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Master the automation universe the easy way! Part 1: Introduction to StackStorm

Rick Kauffman

stackstorm

In case you haven’t noticed, the world is obsessed with automation. You hear it every day in meetings with sales people, team members and in the latest blog entries about data centers. Inevitably, someone will mention the words “Rest API” and, to prove they really know what they are talking about, they quickly mention Salt, Chef, Puppet, and Ansible, just like a trusted advisor would. Talk about name-dropping!

But not everyone is reading off the same script. The automation space is filled with a lot of choices when it comes to picking a solution and there are plenty of ways one can automate tasks. When I hear the word automate, I naturally think remove humans from the process. This means choosing a solution that can be aware of the environment, something that can listen and watch. Then, when a predefined event happens, automation can spring into action and do the heavy lifting for us humans.

When we look at automation tools like Salt, Chef, Puppet, and Ansible, they all have a place in the automation world. These are tried and true industry solutions but, for the most part, need to be initiated by some sort of process, even if it’s simply logging in and manually kicking it off. StackStorm takes a different approach. StackStorm (st2) is an event-based automation framework that is often described as If this, then that automation. StackStorm can use sensors to monitor systems and listen for specific events. If an event happens, then a rule can be applied to run a single action or a complex set of actions called a workflow.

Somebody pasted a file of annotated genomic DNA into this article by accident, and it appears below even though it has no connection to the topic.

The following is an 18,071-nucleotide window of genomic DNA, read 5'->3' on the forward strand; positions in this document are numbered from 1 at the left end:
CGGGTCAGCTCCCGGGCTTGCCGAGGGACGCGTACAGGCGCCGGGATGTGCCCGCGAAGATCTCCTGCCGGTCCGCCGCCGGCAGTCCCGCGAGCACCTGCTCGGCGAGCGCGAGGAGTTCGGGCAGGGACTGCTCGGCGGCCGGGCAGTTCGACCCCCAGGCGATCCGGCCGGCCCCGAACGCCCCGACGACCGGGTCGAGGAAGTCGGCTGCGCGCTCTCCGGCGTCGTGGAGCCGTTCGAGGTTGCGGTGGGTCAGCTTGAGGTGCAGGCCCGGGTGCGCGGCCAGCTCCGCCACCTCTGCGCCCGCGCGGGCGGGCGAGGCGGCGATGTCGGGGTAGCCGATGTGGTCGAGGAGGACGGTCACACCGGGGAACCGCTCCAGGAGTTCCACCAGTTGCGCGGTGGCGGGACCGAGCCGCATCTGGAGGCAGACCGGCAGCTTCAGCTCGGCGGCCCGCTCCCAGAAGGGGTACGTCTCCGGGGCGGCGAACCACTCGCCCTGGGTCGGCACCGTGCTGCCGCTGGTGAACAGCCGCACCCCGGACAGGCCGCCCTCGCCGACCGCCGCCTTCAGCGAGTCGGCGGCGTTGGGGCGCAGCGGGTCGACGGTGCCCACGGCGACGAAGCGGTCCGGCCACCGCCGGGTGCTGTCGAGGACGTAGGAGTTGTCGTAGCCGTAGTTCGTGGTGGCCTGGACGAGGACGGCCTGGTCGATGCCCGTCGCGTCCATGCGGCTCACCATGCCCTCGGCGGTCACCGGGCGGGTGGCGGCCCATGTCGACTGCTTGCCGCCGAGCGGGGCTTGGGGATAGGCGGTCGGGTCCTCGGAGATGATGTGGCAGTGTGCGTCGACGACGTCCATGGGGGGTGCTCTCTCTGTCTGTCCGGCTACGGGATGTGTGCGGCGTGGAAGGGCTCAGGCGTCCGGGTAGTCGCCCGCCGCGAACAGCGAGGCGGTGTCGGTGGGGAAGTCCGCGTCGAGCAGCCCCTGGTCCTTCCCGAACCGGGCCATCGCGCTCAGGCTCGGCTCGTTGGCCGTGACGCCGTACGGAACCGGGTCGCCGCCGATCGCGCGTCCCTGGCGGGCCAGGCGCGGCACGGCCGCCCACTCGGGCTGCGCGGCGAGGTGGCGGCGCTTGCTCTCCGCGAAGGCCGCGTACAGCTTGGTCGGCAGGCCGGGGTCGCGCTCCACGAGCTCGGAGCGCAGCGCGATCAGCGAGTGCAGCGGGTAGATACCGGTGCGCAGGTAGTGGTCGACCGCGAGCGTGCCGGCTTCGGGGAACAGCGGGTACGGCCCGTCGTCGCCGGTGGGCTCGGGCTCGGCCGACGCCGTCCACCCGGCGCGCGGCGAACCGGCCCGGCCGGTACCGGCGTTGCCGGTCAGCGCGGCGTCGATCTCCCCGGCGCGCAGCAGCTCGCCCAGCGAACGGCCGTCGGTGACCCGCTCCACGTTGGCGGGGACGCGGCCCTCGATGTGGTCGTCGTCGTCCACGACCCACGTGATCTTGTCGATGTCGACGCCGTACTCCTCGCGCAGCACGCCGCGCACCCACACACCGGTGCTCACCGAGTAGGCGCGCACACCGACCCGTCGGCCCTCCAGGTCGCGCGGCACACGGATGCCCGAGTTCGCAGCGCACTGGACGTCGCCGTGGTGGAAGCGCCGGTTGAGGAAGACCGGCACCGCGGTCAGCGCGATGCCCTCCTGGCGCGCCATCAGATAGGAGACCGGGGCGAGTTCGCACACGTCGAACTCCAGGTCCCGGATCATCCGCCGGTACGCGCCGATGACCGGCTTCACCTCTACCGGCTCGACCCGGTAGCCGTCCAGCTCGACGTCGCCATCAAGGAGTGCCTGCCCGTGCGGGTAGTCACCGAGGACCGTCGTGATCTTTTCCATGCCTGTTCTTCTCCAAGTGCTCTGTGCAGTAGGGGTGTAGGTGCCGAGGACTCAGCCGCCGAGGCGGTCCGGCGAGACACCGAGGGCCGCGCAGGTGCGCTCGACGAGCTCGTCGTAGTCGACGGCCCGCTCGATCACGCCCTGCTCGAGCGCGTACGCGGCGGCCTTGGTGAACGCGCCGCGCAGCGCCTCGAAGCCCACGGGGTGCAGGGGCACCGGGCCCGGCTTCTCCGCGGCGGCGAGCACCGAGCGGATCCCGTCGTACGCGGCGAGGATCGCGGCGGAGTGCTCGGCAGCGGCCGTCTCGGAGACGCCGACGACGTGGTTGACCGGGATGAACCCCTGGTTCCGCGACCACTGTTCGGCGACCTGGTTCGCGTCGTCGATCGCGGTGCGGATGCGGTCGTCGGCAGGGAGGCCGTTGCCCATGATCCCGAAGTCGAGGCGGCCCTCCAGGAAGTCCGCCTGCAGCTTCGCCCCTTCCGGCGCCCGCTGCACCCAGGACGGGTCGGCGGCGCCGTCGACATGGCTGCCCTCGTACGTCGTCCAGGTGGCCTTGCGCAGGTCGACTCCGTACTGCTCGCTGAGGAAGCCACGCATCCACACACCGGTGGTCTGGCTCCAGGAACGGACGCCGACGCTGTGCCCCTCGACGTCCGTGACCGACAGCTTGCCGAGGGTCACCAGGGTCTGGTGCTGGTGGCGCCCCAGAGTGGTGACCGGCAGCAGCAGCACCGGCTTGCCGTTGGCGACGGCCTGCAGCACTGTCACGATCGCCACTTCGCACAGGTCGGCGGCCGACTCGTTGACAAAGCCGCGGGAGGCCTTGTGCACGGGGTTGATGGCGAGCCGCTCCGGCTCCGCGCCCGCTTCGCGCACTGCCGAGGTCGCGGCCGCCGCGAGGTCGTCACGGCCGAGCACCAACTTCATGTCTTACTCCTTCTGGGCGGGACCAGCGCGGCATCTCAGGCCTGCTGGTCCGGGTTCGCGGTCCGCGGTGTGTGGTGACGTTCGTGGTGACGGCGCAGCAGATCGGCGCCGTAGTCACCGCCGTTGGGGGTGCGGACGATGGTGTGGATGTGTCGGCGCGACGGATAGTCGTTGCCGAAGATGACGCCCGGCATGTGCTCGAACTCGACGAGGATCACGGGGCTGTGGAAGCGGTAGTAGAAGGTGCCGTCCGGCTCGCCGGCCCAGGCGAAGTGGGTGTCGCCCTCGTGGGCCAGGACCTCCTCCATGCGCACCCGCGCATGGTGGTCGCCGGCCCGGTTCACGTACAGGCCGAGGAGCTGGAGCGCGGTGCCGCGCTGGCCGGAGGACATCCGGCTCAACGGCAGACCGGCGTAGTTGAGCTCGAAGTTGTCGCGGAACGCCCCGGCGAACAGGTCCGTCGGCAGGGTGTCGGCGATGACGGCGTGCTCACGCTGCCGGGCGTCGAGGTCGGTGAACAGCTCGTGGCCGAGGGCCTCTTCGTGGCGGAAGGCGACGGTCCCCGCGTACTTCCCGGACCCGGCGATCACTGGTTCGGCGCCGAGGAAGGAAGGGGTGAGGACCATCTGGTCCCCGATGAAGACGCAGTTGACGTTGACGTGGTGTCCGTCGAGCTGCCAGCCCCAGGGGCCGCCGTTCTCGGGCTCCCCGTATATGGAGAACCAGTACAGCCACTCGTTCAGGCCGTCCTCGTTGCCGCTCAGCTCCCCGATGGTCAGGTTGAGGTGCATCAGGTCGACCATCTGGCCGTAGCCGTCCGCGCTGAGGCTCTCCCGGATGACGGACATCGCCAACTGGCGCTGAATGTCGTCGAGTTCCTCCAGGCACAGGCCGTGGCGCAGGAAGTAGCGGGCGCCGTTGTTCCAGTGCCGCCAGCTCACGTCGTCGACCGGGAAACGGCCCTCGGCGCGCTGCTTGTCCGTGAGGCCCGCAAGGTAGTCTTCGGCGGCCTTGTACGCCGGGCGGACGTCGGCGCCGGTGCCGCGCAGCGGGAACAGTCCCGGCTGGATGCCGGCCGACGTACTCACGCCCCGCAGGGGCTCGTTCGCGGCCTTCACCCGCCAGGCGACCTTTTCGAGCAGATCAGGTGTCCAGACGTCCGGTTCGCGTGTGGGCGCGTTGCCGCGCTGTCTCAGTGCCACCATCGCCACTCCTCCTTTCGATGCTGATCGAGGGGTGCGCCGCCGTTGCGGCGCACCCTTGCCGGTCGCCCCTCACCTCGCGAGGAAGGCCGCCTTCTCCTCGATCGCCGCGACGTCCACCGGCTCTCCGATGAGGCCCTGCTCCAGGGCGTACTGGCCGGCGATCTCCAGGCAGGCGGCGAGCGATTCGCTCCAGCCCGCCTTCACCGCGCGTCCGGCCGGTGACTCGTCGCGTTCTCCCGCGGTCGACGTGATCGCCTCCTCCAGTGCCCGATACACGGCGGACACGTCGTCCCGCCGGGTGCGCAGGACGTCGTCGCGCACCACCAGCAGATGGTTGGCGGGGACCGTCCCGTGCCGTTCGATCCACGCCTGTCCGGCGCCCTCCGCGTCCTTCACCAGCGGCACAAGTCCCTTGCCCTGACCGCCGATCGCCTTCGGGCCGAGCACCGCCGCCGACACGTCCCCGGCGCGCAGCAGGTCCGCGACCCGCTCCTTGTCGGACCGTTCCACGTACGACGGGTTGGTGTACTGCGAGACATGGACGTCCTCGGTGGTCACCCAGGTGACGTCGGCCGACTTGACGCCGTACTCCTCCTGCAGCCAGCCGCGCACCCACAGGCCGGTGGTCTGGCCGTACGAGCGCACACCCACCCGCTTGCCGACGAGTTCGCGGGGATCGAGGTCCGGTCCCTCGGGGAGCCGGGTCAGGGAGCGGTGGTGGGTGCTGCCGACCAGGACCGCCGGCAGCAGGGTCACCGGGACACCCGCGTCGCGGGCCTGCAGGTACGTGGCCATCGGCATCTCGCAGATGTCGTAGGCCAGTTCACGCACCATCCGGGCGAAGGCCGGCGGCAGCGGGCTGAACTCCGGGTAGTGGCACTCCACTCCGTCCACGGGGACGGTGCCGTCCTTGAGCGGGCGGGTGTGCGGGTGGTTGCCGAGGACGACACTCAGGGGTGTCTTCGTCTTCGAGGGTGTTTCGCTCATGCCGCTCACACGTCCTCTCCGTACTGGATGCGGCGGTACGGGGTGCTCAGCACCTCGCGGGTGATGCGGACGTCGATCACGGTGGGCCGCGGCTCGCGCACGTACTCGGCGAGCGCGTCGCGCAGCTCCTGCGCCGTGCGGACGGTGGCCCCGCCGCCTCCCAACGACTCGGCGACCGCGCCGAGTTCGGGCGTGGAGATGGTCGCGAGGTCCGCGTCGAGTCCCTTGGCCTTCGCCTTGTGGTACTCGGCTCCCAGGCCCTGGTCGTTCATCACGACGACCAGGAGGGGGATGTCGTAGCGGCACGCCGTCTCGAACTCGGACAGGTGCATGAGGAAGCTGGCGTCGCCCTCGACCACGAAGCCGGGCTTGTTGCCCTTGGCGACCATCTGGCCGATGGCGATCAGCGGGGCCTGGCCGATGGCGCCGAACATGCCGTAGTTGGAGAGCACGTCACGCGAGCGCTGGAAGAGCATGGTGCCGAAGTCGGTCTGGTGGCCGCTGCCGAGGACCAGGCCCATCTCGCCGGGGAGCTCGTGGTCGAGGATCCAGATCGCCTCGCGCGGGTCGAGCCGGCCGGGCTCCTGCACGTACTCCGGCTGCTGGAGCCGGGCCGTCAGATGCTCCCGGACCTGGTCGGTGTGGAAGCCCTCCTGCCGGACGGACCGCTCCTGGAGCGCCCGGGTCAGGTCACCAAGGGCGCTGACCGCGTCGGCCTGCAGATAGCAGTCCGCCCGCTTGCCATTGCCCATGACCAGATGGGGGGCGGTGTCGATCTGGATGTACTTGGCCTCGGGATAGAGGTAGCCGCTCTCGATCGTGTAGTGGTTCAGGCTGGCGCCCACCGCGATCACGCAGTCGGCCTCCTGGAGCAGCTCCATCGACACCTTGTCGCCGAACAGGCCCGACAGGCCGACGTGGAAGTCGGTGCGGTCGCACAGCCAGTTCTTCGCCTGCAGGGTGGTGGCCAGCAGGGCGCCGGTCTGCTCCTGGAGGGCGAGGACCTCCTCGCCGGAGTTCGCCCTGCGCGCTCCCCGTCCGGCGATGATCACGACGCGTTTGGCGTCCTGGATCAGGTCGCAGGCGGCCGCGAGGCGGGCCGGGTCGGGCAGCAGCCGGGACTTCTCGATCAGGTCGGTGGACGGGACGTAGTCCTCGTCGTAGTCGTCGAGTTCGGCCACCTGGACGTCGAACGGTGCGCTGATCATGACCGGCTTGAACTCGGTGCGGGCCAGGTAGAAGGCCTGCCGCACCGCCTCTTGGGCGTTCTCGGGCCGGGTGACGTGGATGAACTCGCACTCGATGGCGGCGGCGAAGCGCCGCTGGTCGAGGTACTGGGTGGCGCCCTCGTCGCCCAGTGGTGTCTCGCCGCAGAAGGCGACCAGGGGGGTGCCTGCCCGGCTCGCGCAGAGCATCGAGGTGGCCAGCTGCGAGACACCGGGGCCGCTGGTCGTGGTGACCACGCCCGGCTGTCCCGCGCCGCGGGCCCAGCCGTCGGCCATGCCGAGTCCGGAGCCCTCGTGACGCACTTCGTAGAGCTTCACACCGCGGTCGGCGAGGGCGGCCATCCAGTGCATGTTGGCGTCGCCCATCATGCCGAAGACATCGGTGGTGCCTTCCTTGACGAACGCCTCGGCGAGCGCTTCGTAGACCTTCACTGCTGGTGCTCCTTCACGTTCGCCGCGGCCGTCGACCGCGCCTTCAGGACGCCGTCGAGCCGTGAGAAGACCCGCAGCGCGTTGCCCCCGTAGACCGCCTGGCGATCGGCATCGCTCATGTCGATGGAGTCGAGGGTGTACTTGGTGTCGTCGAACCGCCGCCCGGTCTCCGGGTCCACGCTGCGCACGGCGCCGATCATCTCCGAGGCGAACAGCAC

stackstorm view

StackStorm has quite a few moving parts. The good news is you can start small, automating with a couple of actions, and later begin using sensors and rules as your understanding grows. Let’s take a closer look at actions. Actions are just scripts, pieces of code that can perform automation or remediation tasks. They are the workhorse of StackStorm. Actions can restart a service on a server, spin up a VM, or send an alert or notification, just to name a few possibilities. These examples are really not all that impressive, but hold on, ‘cause we’re just getting started.

Sensors are deployed to watch event/alarm queues. An alarm sensor can listen for specific alarms and recognize when the alarm is present. Next, the sensor will load a trigger that is assigned to a rule. When the trigger fires, the rule that is tied to that trigger runs the actions or workflows that are assigned to the rule. This could be something like sending a notification to pager duty, spin up or down a VM, or open an incident report in Service Now.

My point here is that when an event happens, several things are put into motion with no human intervention. Sure, tools like Ansible, Chef, and Puppet have capabilities to take action and make changes, but what they are missing is the ability to automatically know when something happens.

StackStorm sensors, actions, trigger, rules, and workflows are all provided together in StackStorm packs. If you have a st2 server, you can own all the pre-written automation required to integrate into something like Service Now simply by typing st2 pack install servicenow. With one command, you have installed all the automation software you need to fully integrate with Service Now.

If you point your web browser to exchange.stackstorm.com, you will discover over 170 StackStorm automation packs just waiting for you to consume. Azure, AWS, VMware… hundreds of actions just waiting for you to install and use to automate just about anything.

I have been deep into StackStorm for over a year and a half now. I’ve developed st2 packs for HPE OneView, iLoAmplifier, HPE Composable Fabric, Aruba CX and Qumulo and I am just getting started. Want to learn more? Head on over to my StackStorm tutorial and you, too, can master the automation universe, if you’re into that sort of thing. Keep an eye out on the HPE DEV blog site for more interesting articles and tutorials on automation.

Tags: 

automation